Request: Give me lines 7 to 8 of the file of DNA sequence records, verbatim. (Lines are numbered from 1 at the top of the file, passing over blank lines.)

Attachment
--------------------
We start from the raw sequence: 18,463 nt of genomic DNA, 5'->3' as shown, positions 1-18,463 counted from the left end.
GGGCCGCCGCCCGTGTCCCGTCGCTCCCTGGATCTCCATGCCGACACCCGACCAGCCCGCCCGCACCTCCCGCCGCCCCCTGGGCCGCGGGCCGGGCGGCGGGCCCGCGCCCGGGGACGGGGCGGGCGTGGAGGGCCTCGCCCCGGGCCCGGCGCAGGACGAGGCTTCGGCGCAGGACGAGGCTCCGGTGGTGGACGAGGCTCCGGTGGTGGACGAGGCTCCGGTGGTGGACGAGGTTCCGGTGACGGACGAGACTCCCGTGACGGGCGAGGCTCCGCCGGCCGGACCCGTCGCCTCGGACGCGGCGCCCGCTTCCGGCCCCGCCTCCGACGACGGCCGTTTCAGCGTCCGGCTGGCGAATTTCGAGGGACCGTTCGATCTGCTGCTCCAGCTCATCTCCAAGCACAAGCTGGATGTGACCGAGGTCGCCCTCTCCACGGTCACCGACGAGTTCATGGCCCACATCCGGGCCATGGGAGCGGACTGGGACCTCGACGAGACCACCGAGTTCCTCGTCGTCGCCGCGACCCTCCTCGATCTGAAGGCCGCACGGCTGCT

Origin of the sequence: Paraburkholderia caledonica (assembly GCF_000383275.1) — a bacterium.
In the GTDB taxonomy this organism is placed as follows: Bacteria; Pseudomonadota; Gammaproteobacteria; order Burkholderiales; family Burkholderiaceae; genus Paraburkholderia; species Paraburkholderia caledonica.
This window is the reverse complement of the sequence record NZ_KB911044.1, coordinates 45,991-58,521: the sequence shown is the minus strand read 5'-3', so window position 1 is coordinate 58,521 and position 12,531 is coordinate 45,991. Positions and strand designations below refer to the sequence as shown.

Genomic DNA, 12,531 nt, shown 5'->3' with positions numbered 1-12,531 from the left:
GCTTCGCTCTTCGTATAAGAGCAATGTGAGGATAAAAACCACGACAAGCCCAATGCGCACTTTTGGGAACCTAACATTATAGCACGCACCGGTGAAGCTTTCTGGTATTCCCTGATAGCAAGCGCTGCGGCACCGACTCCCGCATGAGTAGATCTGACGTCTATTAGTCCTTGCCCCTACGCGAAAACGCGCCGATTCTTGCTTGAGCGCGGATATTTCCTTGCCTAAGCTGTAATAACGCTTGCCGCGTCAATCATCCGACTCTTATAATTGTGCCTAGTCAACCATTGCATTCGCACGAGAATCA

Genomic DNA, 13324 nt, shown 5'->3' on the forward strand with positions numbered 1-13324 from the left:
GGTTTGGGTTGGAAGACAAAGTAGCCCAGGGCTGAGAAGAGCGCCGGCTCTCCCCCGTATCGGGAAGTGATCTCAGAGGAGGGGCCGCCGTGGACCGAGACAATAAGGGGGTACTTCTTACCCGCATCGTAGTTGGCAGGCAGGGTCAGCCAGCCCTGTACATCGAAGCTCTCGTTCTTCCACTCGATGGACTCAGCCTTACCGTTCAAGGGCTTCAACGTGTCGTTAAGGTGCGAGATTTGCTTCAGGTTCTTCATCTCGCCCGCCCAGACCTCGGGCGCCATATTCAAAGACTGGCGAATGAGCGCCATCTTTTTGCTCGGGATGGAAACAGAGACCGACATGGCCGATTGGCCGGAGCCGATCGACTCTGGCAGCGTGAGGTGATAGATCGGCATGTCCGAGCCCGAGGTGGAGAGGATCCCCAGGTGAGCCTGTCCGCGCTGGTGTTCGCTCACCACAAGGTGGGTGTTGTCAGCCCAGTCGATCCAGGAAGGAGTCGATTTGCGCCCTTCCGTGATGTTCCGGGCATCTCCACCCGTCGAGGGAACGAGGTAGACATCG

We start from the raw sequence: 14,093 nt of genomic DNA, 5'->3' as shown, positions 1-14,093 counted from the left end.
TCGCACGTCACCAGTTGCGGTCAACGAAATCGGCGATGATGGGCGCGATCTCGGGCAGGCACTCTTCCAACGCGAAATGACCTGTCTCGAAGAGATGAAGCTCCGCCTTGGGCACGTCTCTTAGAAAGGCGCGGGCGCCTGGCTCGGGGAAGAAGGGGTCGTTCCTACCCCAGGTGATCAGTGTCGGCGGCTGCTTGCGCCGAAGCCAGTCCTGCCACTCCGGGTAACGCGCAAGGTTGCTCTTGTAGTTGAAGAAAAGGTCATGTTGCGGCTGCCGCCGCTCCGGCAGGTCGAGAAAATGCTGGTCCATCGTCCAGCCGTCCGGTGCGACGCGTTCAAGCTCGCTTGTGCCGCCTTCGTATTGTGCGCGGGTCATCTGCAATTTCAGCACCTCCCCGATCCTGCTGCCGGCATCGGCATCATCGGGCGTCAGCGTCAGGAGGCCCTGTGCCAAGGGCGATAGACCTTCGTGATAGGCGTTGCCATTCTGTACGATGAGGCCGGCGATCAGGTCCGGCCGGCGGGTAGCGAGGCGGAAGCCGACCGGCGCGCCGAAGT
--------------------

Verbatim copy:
GCTTCGCTCTTCGTATAAGAGCAATGTGAGGATAAAAACCACGACAAGCCCAATGCGCACTTTTGGGAACCTAACATTATAGCACGCACCGGTGAAGCTTTCTGGTATTCCCTGATAGCAAGCGCTGCGGCACCGACTCCCGCATGAGTAGATCTGACGTCTATTAGTCCTTGCCCCTACGCGAAAACGCGCCGATTCTTGCTTGAGCGCGGATATTTCCTTGCCTAAGCTGTAATAACGCTTGCCGCGTCAATCATCCGACTCTTATAATTGTGCCTAGTCAACCATTGCATTCGCACGAGAATCA

Genomic DNA, 13324 nt, shown 5'->3' on the forward strand with positions numbered 1-13324 from the left: